Now that you’ve changed your attitude, set an intention for the event.  Sure, expanding your professional network is a great start but it can be broad and a bit scary. Try simplifying your intention.  Replace “expand professional network” with “make a meaningful connection.” By clarifying your intent you’ll enable yourself to have more natural interactions with those around you. Start small, find a familiar face, perhaps someone you have met before, but only briefly, and work on further establishing your professional relationship.

Find Common Ground

Okay, so you’ve changed your attitude and you’ve set your intention for the event. Now what? Find a common interest! This tiny trick might seem simple but, trust me, it can go a long way. Think about how your interests and goals align with those of people you meet. This can help you forge meaningful connections that yield collaborative initiatives and long-lasting working relationships.  When your networking is driven with intention and forged over common interests it will feel more authentic and meaningful. Bonus, it will also make you more memorable to others in attendance!

Bring a Friend

The next time you register for an upcoming social/networking event, invite a friend to tag along. You don’t always have to go at it alone. Having a friend or coworker by your side can make large networking events less intimidating.  You might just find you have a connection in attendance worth introducing your friend to

Networking is a necessary component of success in any career. It can lead to career opportunities, a broader knowledge of your surrounding community, improve the scope for innovation, professional advancement, and so much more. When you change your perspective, begin to have purposeful interactions, find common ground with others, and use the resources already available to you, you will find networking isn’t so daunting after all. Perhaps you’ll even come to embrace it.

JESSICA PIATT is the marketing director at the Greater Watertown-North Country Chamber of Commerce. You can contact her by calling 315-788-4400 or by emailing jpiatt@watertownny.com.

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SYDNEY SCHAEFER / NNY BUSINESS
Anita Seefried-Brown stands outside the Alliance for Better Communities office.

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Why Homeownership Matters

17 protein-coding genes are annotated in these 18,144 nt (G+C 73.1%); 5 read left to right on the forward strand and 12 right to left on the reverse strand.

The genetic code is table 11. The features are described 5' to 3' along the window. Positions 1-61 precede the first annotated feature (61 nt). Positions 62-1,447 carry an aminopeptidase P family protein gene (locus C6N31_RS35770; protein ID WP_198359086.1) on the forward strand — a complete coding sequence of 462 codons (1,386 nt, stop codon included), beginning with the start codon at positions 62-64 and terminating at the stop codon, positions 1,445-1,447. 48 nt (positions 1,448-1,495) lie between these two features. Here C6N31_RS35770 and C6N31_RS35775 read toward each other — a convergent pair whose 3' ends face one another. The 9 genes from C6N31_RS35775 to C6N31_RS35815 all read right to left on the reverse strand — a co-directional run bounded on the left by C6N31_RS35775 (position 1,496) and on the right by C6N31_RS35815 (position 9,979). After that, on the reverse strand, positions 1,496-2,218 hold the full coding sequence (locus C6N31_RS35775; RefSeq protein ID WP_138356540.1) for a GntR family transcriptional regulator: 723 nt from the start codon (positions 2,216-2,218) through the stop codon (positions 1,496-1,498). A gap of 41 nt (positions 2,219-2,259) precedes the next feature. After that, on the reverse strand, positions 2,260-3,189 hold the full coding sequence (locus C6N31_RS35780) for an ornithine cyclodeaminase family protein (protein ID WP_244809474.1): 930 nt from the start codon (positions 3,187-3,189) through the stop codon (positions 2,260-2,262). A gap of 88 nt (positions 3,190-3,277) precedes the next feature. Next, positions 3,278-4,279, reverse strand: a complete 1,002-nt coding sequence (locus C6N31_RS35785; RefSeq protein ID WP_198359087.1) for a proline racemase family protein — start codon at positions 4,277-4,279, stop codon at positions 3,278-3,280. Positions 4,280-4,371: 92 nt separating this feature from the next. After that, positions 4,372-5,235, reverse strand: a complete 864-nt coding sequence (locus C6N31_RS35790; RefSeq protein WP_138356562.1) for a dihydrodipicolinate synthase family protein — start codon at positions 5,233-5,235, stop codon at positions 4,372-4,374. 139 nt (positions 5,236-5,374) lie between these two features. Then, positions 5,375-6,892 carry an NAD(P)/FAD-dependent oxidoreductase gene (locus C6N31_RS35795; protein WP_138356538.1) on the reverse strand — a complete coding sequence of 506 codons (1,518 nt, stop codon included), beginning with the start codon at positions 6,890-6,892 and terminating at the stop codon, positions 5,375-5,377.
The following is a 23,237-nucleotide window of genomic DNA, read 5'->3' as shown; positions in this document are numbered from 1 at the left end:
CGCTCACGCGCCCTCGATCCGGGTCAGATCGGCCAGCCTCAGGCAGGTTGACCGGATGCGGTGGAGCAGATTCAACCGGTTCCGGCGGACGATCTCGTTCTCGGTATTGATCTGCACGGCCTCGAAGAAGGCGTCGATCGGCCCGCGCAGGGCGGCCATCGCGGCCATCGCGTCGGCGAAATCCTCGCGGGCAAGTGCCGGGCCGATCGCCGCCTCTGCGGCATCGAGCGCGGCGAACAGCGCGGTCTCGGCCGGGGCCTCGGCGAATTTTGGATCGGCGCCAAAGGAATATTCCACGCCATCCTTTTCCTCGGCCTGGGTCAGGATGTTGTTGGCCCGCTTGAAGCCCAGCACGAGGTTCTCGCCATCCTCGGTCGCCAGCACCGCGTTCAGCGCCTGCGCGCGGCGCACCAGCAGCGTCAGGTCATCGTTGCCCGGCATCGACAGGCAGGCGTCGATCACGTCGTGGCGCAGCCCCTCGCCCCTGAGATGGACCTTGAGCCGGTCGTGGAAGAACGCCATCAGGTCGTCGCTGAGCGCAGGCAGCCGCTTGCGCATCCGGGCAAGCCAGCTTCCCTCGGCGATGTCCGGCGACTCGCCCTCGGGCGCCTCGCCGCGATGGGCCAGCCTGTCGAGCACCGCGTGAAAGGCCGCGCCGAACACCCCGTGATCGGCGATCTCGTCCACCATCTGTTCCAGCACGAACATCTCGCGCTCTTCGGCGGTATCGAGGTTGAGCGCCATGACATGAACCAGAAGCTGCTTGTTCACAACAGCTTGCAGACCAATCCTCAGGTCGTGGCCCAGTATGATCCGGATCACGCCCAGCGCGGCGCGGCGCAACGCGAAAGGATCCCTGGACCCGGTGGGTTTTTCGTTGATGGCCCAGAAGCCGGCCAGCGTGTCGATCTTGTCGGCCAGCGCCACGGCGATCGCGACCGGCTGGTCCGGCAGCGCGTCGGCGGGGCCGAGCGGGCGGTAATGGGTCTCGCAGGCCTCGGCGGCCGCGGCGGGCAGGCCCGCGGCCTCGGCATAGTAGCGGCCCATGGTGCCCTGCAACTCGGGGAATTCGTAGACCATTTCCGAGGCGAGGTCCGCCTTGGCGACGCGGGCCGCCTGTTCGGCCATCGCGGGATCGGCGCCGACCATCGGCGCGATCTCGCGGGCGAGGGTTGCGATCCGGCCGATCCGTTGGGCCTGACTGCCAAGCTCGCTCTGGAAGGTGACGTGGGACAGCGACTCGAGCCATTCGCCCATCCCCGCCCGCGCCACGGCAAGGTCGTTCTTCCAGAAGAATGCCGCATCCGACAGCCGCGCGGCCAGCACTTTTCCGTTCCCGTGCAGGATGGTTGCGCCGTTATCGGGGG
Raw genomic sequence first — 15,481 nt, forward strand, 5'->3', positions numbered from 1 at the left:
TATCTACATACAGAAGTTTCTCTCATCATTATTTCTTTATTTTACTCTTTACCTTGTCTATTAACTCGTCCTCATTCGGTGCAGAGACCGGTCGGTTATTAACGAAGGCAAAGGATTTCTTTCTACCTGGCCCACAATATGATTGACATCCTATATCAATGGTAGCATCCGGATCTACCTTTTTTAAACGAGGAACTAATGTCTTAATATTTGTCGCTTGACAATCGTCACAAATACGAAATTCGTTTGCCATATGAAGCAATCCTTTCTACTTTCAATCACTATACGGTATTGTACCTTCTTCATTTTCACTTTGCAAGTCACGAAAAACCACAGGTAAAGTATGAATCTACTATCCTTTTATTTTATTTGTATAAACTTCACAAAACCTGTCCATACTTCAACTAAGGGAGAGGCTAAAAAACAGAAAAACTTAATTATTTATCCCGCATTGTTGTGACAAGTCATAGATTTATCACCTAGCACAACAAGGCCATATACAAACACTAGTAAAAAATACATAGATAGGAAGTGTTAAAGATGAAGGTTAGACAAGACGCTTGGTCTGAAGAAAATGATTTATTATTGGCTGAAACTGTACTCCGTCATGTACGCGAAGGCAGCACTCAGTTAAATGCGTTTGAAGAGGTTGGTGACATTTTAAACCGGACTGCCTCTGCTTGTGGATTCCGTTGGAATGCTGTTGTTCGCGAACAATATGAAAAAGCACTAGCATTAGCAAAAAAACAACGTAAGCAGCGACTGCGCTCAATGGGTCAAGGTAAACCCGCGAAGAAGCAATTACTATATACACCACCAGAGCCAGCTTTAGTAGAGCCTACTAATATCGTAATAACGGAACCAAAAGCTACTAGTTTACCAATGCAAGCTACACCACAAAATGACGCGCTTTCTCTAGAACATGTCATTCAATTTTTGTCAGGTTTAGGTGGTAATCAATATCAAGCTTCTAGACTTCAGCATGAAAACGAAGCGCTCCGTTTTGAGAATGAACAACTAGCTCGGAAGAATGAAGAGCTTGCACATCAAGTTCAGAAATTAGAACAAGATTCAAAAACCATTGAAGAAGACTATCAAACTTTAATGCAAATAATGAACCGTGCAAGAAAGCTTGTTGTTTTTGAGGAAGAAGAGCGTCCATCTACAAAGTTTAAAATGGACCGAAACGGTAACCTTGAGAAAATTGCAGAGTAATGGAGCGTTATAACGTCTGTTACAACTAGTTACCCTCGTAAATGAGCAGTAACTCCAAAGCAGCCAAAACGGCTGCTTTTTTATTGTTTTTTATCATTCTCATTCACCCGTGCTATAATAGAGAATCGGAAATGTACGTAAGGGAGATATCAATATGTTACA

Lance Evans

June was National Homeownership Month which recognizes the value of homeownership and its positive impact on families, communities and the nation’s economy.   An annual celebration, it allows a time to celebrate and promote the American Dream of homeownership and identify the many benefits of owning that roof over your head.

                “Most consumers know that homeownership is among the most sound investments an individual can make to begin building their personal wealth. However, owning a home is not just in the best interest of the homeowner. Homeownership provides social stability, builds communities and is a driving force for the national economy,” said Richard J. Wood, St. Lawrence County Board of Realtors president.

                Surveys back this up.   Recently, the National Association of Realtors released its Housing Opportunities and Market Experience (HOME) survey for the second quarter.  It showed that a high number of Americans, 75 percent, believe that now is a good time to sell a house, while 68 percent think it is a good time to buy.   The survey also found that a majority of consumers believe prices have and will continue to increase and that homeownership strengthens our nation’s communities.   In fact, two-thirds of consumers said that homeownership strengthened communities a great deal. Only 10 percent responded “not really.”

                Below are some of the benefits of reaching the American Dream:

  • Social stability: Improved educational performance, lower crime rates and improved health are a few social benefits linked to homeownership. “Homeownership allows households to accumulate wealth, which opens doors to more engagement in communities through volunteer work, involvement in social activities and electoral participation,” observed Jefferson-Lewis Board of Realtors President Vickie Staie.
  • Strong communities: Homeowners tend to stay in their homes longer than renters, dedicate more money to improve their home and are more engaged in enhancing their community. Mr. Wood added that “homeowners are often more invested in their home and their surroundings, which leads to stronger neighborhoods and communities and increased interaction between neighbors.”
  • Economic force: Being a homeowner also has a positive local and national economic impact. That is because homeownership creates jobs through remodeling, landscaping, lawn service, furniture and appliances, home improvement and real estate services. When a home is sold in the United States, the income generated from real estate-related industries is over $20,000 and additional expenditures on consumer items is about $4,500, which aids the economy.
  • Brings families together: Along with being more involved in their communities, homeowners are often active and connected to their own families. Family dinners and game nights at home could mean a more-connected, happier family.

                Ms. Staie remarked that “home is where people make memories and feel comfortable and secure.  Celebrating homeownership is an opportunity to reiterate that anyone who is able and willing to assume the responsibilities of owning a home should have the opportunity to pursue that dream and enjoy the many benefits that come along with it.”